Running Class Discussions on Divisive Topics Is Tricky
When humans feel threatened, they often go into fight-or-flight mode in which their ability to think critically is compromised. When conflict happens in the classroom, teachers must help students get unstuck from this instinctive fight-or-flight response. This article discusses the Reflective Structured Dialogue, a system developed by marriage and family therapists that helps people change their response to a threatening situation.
The basic steps for creating a Reflective Structured Dialogue in class include:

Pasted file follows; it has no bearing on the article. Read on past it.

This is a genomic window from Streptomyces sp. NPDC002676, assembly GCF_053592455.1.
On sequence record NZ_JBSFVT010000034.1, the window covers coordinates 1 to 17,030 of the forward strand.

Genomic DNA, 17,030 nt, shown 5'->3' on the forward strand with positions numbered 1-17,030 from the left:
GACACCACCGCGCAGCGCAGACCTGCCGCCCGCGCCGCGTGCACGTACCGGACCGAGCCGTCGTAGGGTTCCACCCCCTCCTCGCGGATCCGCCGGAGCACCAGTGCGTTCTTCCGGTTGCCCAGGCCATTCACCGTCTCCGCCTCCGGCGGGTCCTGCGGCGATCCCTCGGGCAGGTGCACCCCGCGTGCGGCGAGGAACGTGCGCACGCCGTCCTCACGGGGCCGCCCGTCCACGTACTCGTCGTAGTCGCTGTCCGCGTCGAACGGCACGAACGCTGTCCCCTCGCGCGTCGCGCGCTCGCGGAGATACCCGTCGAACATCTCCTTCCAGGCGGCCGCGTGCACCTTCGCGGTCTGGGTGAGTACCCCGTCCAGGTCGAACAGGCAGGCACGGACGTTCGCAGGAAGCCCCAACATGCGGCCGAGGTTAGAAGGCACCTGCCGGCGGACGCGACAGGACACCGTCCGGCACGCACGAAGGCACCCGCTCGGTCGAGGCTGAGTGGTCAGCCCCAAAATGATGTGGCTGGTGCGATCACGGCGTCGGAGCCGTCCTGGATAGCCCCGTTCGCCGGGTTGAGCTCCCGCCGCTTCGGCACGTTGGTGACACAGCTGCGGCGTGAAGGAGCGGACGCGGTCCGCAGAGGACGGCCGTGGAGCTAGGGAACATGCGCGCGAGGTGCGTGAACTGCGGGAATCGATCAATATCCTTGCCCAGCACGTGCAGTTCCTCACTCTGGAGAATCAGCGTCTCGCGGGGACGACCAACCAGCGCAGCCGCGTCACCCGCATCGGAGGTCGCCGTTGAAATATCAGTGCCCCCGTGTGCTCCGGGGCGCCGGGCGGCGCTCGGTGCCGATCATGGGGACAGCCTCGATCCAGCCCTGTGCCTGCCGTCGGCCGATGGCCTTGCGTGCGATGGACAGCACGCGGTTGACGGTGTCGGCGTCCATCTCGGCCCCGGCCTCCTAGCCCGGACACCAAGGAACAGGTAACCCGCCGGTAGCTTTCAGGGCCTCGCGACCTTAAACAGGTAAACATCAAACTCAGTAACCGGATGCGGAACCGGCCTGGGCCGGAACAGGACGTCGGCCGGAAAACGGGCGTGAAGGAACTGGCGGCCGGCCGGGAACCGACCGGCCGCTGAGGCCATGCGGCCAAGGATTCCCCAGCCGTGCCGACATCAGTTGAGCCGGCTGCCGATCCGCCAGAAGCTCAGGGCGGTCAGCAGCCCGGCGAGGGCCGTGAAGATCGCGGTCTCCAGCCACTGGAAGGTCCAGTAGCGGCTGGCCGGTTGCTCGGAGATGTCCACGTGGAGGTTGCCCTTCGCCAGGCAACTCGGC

- The dialogues have a facilitator who guides the conversation along pre-agreed lines.
- Participants are encouraged to reflect before they speak.
- Focus on asking "curious" questions in a highly structured format, with people taking set turns to speak and doing so under a time limit, with the facilitator following a script.
- Open the dialog by having participants share a story that informed her or his position.
- Discuss the values that underlie the experiences.
- Share how one might be pulled in competing directions regarding the issue.